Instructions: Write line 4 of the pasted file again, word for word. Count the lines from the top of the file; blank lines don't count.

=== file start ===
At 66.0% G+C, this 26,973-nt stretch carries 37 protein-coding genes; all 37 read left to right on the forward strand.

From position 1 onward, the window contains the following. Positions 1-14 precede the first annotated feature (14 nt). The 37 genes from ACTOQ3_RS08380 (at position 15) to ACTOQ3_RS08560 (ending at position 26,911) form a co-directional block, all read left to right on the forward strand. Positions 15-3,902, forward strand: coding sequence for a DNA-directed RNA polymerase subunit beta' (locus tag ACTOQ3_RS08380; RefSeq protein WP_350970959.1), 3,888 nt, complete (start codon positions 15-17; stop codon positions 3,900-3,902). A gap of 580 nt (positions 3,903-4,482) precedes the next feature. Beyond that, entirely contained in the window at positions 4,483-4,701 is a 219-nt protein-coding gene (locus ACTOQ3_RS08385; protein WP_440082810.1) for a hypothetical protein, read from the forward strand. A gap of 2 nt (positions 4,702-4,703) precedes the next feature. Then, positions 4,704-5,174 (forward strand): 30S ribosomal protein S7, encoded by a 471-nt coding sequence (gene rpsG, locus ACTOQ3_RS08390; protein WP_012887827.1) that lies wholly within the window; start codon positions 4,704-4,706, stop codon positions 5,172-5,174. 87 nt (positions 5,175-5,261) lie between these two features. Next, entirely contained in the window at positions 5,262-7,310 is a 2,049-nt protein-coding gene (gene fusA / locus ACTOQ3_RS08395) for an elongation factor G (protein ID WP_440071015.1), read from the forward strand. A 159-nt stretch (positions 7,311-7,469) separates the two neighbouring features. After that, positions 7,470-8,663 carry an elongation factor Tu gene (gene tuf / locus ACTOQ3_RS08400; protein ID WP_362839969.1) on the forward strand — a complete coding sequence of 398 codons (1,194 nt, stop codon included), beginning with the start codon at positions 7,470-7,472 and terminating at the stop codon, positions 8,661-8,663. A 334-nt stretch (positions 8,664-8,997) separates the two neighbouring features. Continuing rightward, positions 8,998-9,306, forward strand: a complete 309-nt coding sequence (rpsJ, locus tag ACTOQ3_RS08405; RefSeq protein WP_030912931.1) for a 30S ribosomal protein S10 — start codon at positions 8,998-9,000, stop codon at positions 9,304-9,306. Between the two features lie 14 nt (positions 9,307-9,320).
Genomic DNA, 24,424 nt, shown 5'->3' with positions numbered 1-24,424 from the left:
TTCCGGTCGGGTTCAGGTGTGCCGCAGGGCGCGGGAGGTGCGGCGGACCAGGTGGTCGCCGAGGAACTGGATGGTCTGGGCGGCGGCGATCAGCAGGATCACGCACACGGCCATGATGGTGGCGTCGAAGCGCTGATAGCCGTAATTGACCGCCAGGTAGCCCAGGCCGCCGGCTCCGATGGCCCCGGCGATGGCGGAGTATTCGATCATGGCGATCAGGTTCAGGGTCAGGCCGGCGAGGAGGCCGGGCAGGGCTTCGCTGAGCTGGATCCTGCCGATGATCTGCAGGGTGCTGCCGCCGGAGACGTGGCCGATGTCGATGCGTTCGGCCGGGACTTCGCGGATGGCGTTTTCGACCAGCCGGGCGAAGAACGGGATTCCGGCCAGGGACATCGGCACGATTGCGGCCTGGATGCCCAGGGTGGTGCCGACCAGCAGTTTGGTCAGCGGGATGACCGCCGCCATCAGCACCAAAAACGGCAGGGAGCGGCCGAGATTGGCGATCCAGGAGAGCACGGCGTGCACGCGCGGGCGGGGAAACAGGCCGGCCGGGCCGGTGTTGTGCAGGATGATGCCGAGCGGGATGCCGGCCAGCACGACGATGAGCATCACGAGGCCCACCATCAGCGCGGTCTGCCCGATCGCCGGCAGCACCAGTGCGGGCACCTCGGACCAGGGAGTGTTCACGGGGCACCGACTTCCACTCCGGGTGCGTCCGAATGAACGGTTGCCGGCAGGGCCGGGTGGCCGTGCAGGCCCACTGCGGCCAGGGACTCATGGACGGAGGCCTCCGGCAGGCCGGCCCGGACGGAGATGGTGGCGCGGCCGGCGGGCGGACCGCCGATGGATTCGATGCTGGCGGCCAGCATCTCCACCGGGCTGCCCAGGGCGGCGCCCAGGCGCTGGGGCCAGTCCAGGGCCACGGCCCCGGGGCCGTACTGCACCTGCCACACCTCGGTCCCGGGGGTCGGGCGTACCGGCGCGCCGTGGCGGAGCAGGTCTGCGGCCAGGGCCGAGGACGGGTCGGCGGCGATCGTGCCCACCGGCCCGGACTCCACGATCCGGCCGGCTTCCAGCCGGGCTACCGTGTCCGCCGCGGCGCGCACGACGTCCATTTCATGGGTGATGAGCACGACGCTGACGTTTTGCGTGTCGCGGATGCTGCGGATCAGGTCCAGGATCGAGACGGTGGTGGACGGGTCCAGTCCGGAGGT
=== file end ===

TTCCGGTCGGGTTCAGGTGTGCCGCAGGGCGCGGGAGGTGCGGCGGACCAGGTGGTCGCCGAGGAACTGGATGGTCTGGGCGGCGGCGATCAGCAGGATCACGCACACGGCCATGATGGTGGCGTCGAAGCGCTGATAGCCGTAATTGACCGCCAGGTAGCCCAGGCCGCCGGCTCCGATGGCCCCGGCGATGGCGGAGTATTCGATCATGGCGATCAGGTTCAGGGTCAGGCCGGCGAGGAGGCCGGGCAGGGCTTCGCTGAGCTGGATCCTGCCGATGATCTGCAGGGTGCTGCCGCCGGAGACGTGGCCGATGTCGATGCGTTCGGCCGGGACTTCGCGGATGGCGTTTTCGACCAGCCGGGCGAAGAACGGGATTCCGGCCAGGGACATCGGCACGATTGCGGCCTGGATGCCCAGGGTGGTGCCGACCAGCAGTTTGGTCAGCGGGATGACCGCCGCCATCAGCACCAAAAACGGCAGGGAGCGGCCGAGATTGGCGATCCAGGAGAGCACGGCGTGCACGCGCGGGCGGGGAAACAGGCCGGCCGGGCCGGTGTTGTGCAGGATGATGCCGAGCGGGATGCCGGCCAGCACGACGATGAGCATCACGAGGCCCACCATCAGCGCGGTCTGCCCGATCGCCGGCAGCACCAGTGCGGGCACCTCGGACCAGGGAGTGTTCACGGGGCACCGACTTCCACTCCGGGTGCGTCCGAATGAACGGTTGCCGGCAGGGCCGGGTGGCCGTGCAGGCCCACTGCGGCCAGGGACTCATGGACGGAGGCCTCCGGCAGGCCGGCCCGGACGGAGATGGTGGCGCGGCCGGCGGGCGGACCGCCGATGGATTCGATGCTGGCGGCCAGCATCTCCACCGGGCTGCCCAGGGCGGCGCCCAGGCGCTGGGGCCAGTCCAGGGCCACGGCCCCGGGGCCGTACTGCACCTGCCACACCTCGGTCCCGGGGGTCGGGCGTACCGGCGCGCCGTGGCGGAGCAGGTCTGCGGCCAGGGCCGAGGACGGGTCGGCGGCGATCGTGCCCACCGGCCCGGACTCCACGATCCGGCCGGCTTCCAGCCGGGCTACCGTGTCCGCCGCGGCGCGCACGACGTCCATTTCATGGGTGATGAGCACGACGCTGACGTTTTGCGTGTCGCGGATGCTGCGGATCAGGTCCAGGATCGAGACGGTGGTGGACGGGTCCAGTCCGGAGGT